Finding the time to meet
The Lens recently visited the fund management industry’s largest annual conference, FundForum International, which took place in Copenhagen.
A highlight was when a panel of investors was pitted against a panel of asset managers, both explaining their experiences with each other.
Here’s what the Lens noted.
Investors said that the reporting they received from fund managers is not “fluid” enough. As for data, they’d prefer to get it quicker rather than prettier. Managers spend too much time faffing around with it. Don’t waste time with aesthetics, they say.
A source of frustration for investors is with firms failing to provide a single point of contact, and investors also felt disappointed at times when they were met with product specialists and not by the portfolio managers.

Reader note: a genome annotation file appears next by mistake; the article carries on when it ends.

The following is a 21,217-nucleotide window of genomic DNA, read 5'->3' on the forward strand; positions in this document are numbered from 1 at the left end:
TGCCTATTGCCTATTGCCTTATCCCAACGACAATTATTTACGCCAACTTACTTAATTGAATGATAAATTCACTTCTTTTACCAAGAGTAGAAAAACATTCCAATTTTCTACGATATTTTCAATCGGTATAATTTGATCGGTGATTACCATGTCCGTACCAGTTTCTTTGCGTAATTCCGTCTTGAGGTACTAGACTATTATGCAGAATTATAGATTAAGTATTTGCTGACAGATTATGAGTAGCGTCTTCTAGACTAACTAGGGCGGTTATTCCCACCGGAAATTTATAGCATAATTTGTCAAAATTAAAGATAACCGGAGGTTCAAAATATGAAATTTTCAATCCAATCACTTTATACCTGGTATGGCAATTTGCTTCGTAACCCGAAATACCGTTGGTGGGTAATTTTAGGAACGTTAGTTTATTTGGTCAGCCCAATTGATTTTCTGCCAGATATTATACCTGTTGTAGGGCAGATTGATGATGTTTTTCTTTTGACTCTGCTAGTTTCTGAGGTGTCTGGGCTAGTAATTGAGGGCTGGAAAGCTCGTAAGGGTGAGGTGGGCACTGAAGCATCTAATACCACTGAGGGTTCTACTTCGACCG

A multi-national pension scheme on the panel said they saw value in video updates and in half-page quarterlies. But these would ideally be in various languages so that end users of the scheme could understand the communications.
The investors had a message for pushy managers, too. When a manager is turned down for a visit, please understand that no means no and don’t continue to bombard the scheme with emails!
So, what did managers say about dealing with investors? Just one main thing took our attention.
Investors need to be transparent with their needs because sometimes when a manager has excellent performance and fees are fair, the asset manager may nevertheless be turned down for a brief on the basis that they are not quite the right fit.
A panellist said this could be down to complementarity – i.e., the client already has a manager on the roster doing something similar.
Perhaps if investors were more specific in their requirement, or so the Lens feels, it would cut down on the onerous amount of time that asset managers spend in RFP-ing and beauty parading.
And what could this mean in turn?
It’d mean portfolio managers might find more time to meet with investors. So there’s a nice solution, then.